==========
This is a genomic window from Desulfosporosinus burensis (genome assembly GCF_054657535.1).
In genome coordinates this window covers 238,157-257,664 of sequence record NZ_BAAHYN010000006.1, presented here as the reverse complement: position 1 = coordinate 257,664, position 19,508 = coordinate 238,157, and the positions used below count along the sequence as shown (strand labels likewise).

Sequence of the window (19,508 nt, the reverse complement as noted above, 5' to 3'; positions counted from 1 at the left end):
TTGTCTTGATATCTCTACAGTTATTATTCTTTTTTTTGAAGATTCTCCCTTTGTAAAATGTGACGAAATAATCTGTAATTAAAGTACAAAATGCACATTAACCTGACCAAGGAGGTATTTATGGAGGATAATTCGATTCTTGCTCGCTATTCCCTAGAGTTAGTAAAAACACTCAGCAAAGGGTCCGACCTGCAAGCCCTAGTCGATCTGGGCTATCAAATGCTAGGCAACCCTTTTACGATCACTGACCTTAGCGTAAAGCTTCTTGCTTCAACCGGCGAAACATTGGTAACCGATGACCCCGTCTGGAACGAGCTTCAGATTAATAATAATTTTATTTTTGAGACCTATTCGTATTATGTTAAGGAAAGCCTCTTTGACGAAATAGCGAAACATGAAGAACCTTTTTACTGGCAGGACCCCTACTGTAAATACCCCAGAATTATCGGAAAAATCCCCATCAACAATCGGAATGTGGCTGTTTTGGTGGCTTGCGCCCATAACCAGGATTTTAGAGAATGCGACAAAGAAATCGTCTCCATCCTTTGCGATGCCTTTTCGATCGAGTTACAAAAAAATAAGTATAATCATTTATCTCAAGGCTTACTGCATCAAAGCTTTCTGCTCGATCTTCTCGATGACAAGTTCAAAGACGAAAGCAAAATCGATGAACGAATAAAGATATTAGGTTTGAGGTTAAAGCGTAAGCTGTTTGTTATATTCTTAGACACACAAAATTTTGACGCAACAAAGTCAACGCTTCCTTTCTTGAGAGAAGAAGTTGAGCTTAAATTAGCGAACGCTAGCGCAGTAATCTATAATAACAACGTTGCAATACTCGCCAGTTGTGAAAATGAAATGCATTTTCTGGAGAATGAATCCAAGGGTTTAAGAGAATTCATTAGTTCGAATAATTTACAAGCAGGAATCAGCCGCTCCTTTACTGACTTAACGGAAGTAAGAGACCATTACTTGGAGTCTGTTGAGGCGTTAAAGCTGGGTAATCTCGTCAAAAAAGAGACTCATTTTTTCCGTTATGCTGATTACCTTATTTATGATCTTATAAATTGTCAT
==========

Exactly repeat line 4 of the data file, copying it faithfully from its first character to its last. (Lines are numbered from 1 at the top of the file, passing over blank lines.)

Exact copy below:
TTGTCTTGATATCTCTACAGTTATTATTCTTTTTTTTGAAGATTCTCCCTTTGTAAAATGTGACGAAATAATCTGTAATTAAAGTACAAAATGCACATTAACCTGACCAAGGAGGTATTTATGGAGGATAATTCGATTCTTGCTCGCTATTCCCTAGAGTTAGTAAAAACACTCAGCAAAGGGTCCGACCTGCAAGCCCTAGTCGATCTGGGCTATCAAATGCTAGGCAACCCTTTTACGATCACTGACCTTAGCGTAAAGCTTCTTGCTTCAACCGGCGAAACATTGGTAACCGATGACCCCGTCTGGAACGAGCTTCAGATTAATAATAATTTTATTTTTGAGACCTATTCGTATTATGTTAAGGAAAGCCTCTTTGACGAAATAGCGAAACATGAAGAACCTTTTTACTGGCAGGACCCCTACTGTAAATACCCCAGAATTATCGGAAAAATCCCCATCAACAATCGGAATGTGGCTGTTTTGGTGGCTTGCGCCCATAACCAGGATTTTAGAGAATGCGACAAAGAAATCGTCTCCATCCTTTGCGATGCCTTTTCGATCGAGTTACAAAAAAATAAGTATAATCATTTATCTCAAGGCTTACTGCATCAAAGCTTTCTGCTCGATCTTCTCGATGACAAGTTCAAAGACGAAAGCAAAATCGATGAACGAATAAAGATATTAGGTTTGAGGTTAAAGCGTAAGCTGTTTGTTATATTCTTAGACACACAAAATTTTGACGCAACAAAGTCAACGCTTCCTTTCTTGAGAGAAGAAGTTGAGCTTAAATTAGCGAACGCTAGCGCAGTAATCTATAATAACAACGTTGCAATACTCGCCAGTTGTGAAAATGAAATGCATTTTCTGGAGAATGAATCCAAGGGTTTAAGAGAATTCATTAGTTCGAATAATTTACAAGCAGGAATCAGCCGCTCCTTTACTGACTTAACGGAAGTAAGAGACCATTACTTGGAGTCTGTTGAGGCGTTAAAGCTGGGTAATCTCGTCAAAAAAGAGACTCATTTTTTCCGTTATGCTGATTACCTTATTTATGATCTTATAAATTGTCAT